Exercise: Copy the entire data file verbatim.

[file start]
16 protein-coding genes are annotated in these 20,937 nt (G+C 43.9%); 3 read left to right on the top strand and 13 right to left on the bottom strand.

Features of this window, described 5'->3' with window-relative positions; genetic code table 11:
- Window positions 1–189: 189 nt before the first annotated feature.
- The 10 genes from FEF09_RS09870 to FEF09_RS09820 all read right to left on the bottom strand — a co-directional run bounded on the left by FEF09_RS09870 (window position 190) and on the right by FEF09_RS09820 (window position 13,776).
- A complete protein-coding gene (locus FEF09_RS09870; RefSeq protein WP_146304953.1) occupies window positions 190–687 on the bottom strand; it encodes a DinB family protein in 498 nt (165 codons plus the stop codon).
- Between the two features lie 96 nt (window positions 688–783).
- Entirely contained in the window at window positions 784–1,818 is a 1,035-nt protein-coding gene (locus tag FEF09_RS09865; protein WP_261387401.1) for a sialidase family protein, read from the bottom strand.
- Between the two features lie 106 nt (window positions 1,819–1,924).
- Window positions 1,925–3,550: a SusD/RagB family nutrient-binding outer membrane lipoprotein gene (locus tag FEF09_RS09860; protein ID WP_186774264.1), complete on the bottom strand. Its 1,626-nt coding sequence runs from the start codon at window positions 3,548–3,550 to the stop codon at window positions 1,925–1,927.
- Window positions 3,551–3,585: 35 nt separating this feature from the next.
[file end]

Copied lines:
16 protein-coding genes are annotated in these 20,937 nt (G+C 43.9%); 3 read left to right on the top strand and 13 right to left on the bottom strand.

Features of this window, described 5'->3' with window-relative positions; genetic code table 11:
- Window positions 1–189: 189 nt before the first annotated feature.
- The 10 genes from FEF09_RS09870 to FEF09_RS09820 all read right to left on the bottom strand — a co-directional run bounded on the left by FEF09_RS09870 (window position 190) and on the right by FEF09_RS09820 (window position 13,776).
- A complete protein-coding gene (locus FEF09_RS09870; RefSeq protein WP_146304953.1) occupies window positions 190–687 on the bottom strand; it encodes a DinB family protein in 498 nt (165 codons plus the stop codon).
- Between the two features lie 96 nt (window positions 688–783).
- Entirely contained in the window at window positions 784–1,818 is a 1,035-nt protein-coding gene (locus tag FEF09_RS09865; protein WP_261387401.1) for a sialidase family protein, read from the bottom strand.
- Between the two features lie 106 nt (window positions 1,819–1,924).
- Window positions 1,925–3,550: a SusD/RagB family nutrient-binding outer membrane lipoprotein gene (locus tag FEF09_RS09860; protein ID WP_186774264.1), complete on the bottom strand. Its 1,626-nt coding sequence runs from the start codon at window positions 3,548–3,550 to the stop codon at window positions 1,925–1,927.
- Window positions 3,551–3,585: 35 nt separating this feature from the next.